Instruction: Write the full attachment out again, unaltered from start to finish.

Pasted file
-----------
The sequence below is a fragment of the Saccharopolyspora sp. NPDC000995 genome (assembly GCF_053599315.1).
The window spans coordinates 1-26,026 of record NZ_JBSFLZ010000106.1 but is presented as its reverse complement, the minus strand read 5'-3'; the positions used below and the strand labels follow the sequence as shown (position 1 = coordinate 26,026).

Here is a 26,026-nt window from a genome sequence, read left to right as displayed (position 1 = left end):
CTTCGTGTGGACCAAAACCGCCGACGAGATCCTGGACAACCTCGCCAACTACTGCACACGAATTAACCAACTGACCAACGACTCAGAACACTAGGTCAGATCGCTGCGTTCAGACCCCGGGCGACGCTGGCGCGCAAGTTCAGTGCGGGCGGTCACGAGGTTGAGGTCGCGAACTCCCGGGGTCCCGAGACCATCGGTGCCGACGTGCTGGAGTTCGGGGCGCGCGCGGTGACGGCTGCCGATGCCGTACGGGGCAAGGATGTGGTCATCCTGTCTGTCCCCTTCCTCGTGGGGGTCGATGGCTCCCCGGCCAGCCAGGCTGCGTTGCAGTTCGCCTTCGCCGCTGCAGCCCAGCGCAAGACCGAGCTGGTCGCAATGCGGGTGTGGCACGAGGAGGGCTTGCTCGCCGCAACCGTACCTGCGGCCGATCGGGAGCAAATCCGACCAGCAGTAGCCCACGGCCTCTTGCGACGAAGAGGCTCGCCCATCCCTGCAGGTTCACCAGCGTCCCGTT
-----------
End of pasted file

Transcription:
The sequence below is a fragment of the Saccharopolyspora sp. NPDC000995 genome (assembly GCF_053599315.1).
The window spans coordinates 1-26,026 of record NZ_JBSFLZ010000106.1 but is presented as its reverse complement, the minus strand read 5'-3'; the positions used below and the strand labels follow the sequence as shown (position 1 = coordinate 26,026).

Here is a 26,026-nt window from a genome sequence, read left to right as displayed (position 1 = left end):
CTTCGTGTGGACCAAAACCGCCGACGAGATCCTGGACAACCTCGCCAACTACTGCACACGAATTAACCAACTGACCAACGACTCAGAACACTAGGTCAGATCGCTGCGTTCAGACCCCGGGCGACGCTGGCGCGCAAGTTCAGTGCGGGCGGTCACGAGGTTGAGGTCGCGAACTCCCGGGGTCCCGAGACCATCGGTGCCGACGTGCTGGAGTTCGGGGCGCGCGCGGTGACGGCTGCCGATGCCGTACGGGGCAAGGATGTGGTCATCCTGTCTGTCCCCTTCCTCGTGGGGGTCGATGGCTCCCCGGCCAGCCAGGCTGCGTTGCAGTTCGCCTTCGCCGCTGCAGCCCAGCGCAAGACCGAGCTGGTCGCAATGCGGGTGTGGCACGAGGAGGGCTTGCTCGCCGCAACCGTACCTGCGGCCGATCGGGAGCAAATCCGACCAGCAGTAGCCCACGGCCTCTTGCGACGAAGAGGCTCGCCCATCCCTGCAGGTTCACCAGCGTCCCGTT